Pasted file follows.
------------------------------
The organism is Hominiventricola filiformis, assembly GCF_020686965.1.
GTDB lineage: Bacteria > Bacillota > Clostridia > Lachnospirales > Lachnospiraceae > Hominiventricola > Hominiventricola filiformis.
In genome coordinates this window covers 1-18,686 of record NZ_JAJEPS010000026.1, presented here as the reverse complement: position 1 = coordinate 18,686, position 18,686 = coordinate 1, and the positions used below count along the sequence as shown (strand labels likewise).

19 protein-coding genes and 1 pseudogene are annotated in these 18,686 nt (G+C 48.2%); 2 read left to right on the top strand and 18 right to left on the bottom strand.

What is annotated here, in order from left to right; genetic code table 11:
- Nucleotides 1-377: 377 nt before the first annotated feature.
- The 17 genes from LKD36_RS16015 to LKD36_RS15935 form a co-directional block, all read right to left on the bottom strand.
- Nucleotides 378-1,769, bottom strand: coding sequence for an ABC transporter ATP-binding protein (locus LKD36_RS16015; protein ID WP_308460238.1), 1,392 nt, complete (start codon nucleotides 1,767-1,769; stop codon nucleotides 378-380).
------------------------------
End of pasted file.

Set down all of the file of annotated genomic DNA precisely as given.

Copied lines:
The organism is Hominiventricola filiformis, assembly GCF_020686965.1.
GTDB lineage: Bacteria > Bacillota > Clostridia > Lachnospirales > Lachnospiraceae > Hominiventricola > Hominiventricola filiformis.
In genome coordinates this window covers 1-18,686 of record NZ_JAJEPS010000026.1, presented here as the reverse complement: position 1 = coordinate 18,686, position 18,686 = coordinate 1, and the positions used below count along the sequence as shown (strand labels likewise).

19 protein-coding genes and 1 pseudogene are annotated in these 18,686 nt (G+C 48.2%); 2 read left to right on the top strand and 18 right to left on the bottom strand.

What is annotated here, in order from left to right; genetic code table 11:
- Nucleotides 1-377: 377 nt before the first annotated feature.
- The 17 genes from LKD36_RS16015 to LKD36_RS15935 form a co-directional block, all read right to left on the bottom strand.
- Nucleotides 378-1,769, bottom strand: coding sequence for an ABC transporter ATP-binding protein (locus LKD36_RS16015; protein ID WP_308460238.1), 1,392 nt, complete (start codon nucleotides 1,767-1,769; stop codon nucleotides 378-380).